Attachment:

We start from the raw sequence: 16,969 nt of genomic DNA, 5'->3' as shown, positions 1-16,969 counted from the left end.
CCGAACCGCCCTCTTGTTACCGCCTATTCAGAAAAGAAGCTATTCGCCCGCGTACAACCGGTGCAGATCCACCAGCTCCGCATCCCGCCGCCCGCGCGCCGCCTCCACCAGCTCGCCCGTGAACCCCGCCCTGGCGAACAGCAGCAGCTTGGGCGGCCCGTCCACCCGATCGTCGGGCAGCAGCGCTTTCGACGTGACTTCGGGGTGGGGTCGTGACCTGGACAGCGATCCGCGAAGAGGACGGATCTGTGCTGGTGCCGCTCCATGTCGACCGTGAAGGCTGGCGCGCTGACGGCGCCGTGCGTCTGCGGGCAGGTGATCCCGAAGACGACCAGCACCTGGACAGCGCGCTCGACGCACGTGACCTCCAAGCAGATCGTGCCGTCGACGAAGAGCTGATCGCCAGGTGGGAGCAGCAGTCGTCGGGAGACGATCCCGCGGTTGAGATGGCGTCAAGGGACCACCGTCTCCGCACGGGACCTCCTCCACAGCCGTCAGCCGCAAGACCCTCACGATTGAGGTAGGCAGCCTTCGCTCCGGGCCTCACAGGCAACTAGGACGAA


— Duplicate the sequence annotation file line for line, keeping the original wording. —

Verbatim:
We start from the raw sequence: 16,969 nt of genomic DNA, 5'->3' as shown, positions 1-16,969 counted from the left end.
CCGAACCGCCCTCTTGTTACCGCCTATTCAGAAAAGAAGCTATTCGCCCGCGTACAACCGGTGCAGATCCACCAGCTCCGCATCCCGCCGCCCGCGCGCCGCCTCCACCAGCTCGCCCGTGAACCCCGCCCTGGCGAACAGCAGCAGCTTGGGCGGCCCGTCCACCCGATCGTCGGGCAGCAGCGCTTTCGACGTGACTTCGGGGTGGGGTCGTGACCTGGACAGCGATCCGCGAAGAGGACGGATCTGTGCTGGTGCCGCTCCATGTCGACCGTGAAGGCTGGCGCGCTGACGGCGCCGTGCGTCTGCGGGCAGGTGATCCCGAAGACGACCAGCACCTGGACAGCGCGCTCGACGCACGTGACCTCCAAGCAGATCGTGCCGTCGACGAAGAGCTGATCGCCAGGTGGGAGCAGCAGTCGTCGGGAGACGATCCCGCGGTTGAGATGGCGTCAAGGGACCACCGTCTCCGCACGGGACCTCCTCCACAGCCGTCAGCCGCAAGACCCTCACGATTGAGGTAGGCAGCCTTCGCTCCGGGCCTCACAGGCAACTAGGACGAA